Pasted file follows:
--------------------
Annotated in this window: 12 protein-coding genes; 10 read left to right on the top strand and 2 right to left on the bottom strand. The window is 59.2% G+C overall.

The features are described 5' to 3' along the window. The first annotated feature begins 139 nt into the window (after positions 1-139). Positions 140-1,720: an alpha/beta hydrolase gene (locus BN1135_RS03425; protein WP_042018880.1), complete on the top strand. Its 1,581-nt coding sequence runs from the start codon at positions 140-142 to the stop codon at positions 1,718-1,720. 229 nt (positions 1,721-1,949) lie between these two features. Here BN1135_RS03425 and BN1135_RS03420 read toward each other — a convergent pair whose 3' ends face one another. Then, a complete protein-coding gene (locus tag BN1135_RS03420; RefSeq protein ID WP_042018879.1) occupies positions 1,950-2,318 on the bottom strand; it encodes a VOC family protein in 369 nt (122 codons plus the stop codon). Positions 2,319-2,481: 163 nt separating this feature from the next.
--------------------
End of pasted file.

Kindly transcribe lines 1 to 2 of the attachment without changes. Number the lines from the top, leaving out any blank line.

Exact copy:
Annotated in this window: 12 protein-coding genes; 10 read left to right on the top strand and 2 right to left on the bottom strand. The window is 59.2% G+C overall.

The features are described 5' to 3' along the window. The first annotated feature begins 139 nt into the window (after positions 1-139). Positions 140-1,720: an alpha/beta hydrolase gene (locus BN1135_RS03425; protein WP_042018880.1), complete on the top strand. Its 1,581-nt coding sequence runs from the start codon at positions 140-142 to the stop codon at positions 1,718-1,720. 229 nt (positions 1,721-1,949) lie between these two features. Here BN1135_RS03425 and BN1135_RS03420 read toward each other — a convergent pair whose 3' ends face one another. Then, a complete protein-coding gene (locus tag BN1135_RS03420; RefSeq protein ID WP_042018879.1) occupies positions 1,950-2,318 on the bottom strand; it encodes a VOC family protein in 369 nt (122 codons plus the stop codon). Positions 2,319-2,481: 163 nt separating this feature from the next.